Archives of Dermatological Research

, Volume 301, Issue 7, pp 539–547

Influence of a commercial tattoo ink on protein production in human fibroblasts

Authors

    • Department of Anatomical SciencesUniversity of Bologna
    • Polo Scientifico-Didattico di RiminiUniversity of Bologna
  • Gabriella Teti
    • Department of Anatomical SciencesUniversity of Bologna
  • Michela Zago
    • Department of Anatomical SciencesUniversity of Bologna
    • Polo Scientifico-Didattico di RiminiUniversity of Bologna
  • Angela Galanzi
    • Department of Anatomical SciencesUniversity of Bologna
  • Lorenzo Breschi
    • Unit of Dental Sciences and Biomaterials, Department of BiomedicineUniversity of Trieste
    • Unit of Bologna c/o IORIGM-CNR
  • Susi Pelotti
    • Section of Legal Medicine, Department of Medicine and Public HealthUniversity of Bologna
  • Alessandra Ruggeri
    • Department of Anatomical SciencesUniversity of Bologna
  • Giovanni Mazzotti
    • Department of Anatomical SciencesUniversity of Bologna
Original Paper

DOI: 10.1007/s00403-009-0953-7

Cite this article as:
Falconi, M., Teti, G., Zago, M. et al. Arch Dermatol Res (2009) 301: 539. doi:10.1007/s00403-009-0953-7

Abstract

Tattooing is an ancient art and is still widely practiced all over the world. Since the biocompatibility of tattoo dyes has not been well researched, we studied the toxicity of a commercial tattoo ink, commonly used in tattoo lab and esthetic centers, on human fibroblasts. To test cell viability, MTT assays were carried out and scanning electron microscopy to visualize changes in the cell surface after the dye exposure was performed. A possible influence of the pigment on the expression of procollagen α1 type I protein was visualized by western blotting analysis. The results showed a reduction in cell viability, and electron microscopy demonstrated an unmodified cell surface completely covered by pigment particles. Western blotting analysis demonstrated a clear interference of the pigment on the expression of procollagen α1 type I protein. These data demonstrated that the commercial tattoo dye has a time-dependent effect on protein expression. A possible connection of the influence of the tattoo ink with clinical effects is discussed.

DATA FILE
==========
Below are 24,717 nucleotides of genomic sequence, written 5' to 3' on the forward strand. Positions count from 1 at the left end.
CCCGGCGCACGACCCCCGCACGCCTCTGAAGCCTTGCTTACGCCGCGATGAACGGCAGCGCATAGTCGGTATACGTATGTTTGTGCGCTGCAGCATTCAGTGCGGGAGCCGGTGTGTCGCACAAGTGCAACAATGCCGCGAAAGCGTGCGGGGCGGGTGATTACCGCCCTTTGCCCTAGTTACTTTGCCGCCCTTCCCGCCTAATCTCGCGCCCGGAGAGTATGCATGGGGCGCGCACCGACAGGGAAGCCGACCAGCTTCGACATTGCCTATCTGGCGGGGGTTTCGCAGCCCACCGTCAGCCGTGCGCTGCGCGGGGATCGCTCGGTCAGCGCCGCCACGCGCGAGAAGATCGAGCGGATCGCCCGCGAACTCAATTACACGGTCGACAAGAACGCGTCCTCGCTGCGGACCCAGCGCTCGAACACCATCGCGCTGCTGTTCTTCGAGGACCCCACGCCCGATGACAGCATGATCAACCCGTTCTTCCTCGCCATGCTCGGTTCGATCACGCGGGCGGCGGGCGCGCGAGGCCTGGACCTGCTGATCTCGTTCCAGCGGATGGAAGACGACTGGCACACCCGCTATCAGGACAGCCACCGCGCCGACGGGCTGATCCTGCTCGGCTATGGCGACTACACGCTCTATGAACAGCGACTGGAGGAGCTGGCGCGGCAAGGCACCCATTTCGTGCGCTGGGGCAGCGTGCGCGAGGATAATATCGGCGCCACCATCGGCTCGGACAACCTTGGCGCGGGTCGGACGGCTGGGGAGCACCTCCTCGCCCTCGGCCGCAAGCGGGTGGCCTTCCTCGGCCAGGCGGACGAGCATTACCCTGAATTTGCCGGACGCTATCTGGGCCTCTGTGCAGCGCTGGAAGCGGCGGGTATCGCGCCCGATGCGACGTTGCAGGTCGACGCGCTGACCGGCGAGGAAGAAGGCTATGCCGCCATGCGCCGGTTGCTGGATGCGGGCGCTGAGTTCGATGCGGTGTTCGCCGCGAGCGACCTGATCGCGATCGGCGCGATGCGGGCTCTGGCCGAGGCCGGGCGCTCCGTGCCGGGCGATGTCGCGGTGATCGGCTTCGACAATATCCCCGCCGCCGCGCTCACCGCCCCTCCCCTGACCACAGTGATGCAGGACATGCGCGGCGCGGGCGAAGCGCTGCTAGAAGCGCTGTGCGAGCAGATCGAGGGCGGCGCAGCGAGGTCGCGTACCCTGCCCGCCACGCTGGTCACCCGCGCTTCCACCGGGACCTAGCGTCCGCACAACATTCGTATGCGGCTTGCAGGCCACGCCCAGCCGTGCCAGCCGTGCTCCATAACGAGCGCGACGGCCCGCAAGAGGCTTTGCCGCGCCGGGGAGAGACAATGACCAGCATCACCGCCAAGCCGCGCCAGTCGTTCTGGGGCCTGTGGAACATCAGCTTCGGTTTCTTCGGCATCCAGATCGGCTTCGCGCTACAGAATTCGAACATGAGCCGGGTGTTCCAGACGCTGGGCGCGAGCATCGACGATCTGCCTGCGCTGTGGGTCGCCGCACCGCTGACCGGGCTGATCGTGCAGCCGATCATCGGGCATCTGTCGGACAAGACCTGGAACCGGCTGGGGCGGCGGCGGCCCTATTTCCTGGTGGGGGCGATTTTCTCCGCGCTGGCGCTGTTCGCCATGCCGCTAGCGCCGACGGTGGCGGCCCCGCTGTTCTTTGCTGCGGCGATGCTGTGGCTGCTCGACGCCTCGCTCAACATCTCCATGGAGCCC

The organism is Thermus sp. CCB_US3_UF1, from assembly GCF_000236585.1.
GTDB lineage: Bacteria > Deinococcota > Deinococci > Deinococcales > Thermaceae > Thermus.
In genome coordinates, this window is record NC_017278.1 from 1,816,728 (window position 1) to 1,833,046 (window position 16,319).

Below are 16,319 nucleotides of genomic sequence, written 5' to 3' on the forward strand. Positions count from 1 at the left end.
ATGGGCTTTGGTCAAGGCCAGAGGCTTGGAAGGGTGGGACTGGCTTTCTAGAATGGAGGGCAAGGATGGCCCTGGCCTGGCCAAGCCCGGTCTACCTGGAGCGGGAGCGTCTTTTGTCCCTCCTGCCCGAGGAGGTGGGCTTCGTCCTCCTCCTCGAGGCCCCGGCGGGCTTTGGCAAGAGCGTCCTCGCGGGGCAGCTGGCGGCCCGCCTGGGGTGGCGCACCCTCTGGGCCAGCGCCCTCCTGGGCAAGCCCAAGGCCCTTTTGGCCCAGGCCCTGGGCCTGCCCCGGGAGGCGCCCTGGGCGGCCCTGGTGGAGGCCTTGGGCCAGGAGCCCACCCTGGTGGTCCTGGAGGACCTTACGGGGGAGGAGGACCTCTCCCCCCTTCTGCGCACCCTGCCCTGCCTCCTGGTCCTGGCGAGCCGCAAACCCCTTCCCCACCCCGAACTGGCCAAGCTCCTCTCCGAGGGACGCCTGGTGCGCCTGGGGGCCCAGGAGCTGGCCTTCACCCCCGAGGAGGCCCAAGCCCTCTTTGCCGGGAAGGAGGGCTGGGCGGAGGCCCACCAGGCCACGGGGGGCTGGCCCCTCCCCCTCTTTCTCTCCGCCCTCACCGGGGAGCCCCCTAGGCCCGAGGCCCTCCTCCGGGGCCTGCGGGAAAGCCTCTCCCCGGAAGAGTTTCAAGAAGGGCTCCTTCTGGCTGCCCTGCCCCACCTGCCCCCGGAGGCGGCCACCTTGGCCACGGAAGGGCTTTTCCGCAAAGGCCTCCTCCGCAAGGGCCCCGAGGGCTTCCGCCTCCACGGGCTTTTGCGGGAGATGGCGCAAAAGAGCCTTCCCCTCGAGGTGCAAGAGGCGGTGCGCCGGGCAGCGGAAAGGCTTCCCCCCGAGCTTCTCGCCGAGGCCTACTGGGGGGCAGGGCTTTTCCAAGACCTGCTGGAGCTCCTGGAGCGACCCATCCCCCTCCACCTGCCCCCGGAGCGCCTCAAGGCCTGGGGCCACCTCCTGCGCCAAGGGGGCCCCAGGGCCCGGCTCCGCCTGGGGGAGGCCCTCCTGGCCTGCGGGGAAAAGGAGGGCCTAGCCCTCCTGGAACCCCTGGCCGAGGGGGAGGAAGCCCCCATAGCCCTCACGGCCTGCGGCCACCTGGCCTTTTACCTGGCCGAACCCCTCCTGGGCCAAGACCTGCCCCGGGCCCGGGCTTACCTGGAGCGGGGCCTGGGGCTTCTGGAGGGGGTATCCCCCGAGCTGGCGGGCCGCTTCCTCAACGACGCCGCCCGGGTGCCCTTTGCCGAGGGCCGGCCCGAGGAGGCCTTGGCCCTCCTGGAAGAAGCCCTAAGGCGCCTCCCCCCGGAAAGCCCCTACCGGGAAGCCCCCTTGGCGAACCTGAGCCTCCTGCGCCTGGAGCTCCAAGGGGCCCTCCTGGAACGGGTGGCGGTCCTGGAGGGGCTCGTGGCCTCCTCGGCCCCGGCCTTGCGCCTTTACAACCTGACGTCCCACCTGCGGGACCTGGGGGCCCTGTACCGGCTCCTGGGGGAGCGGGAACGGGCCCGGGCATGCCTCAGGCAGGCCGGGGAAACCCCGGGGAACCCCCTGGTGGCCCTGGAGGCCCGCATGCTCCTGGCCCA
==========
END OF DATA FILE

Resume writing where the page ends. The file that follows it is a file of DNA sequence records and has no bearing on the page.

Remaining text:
Keywords

Human fibroblastsIn vitro testingTattoo pigmentTattoo toxicity

Copyright information

© Springer-Verlag 2009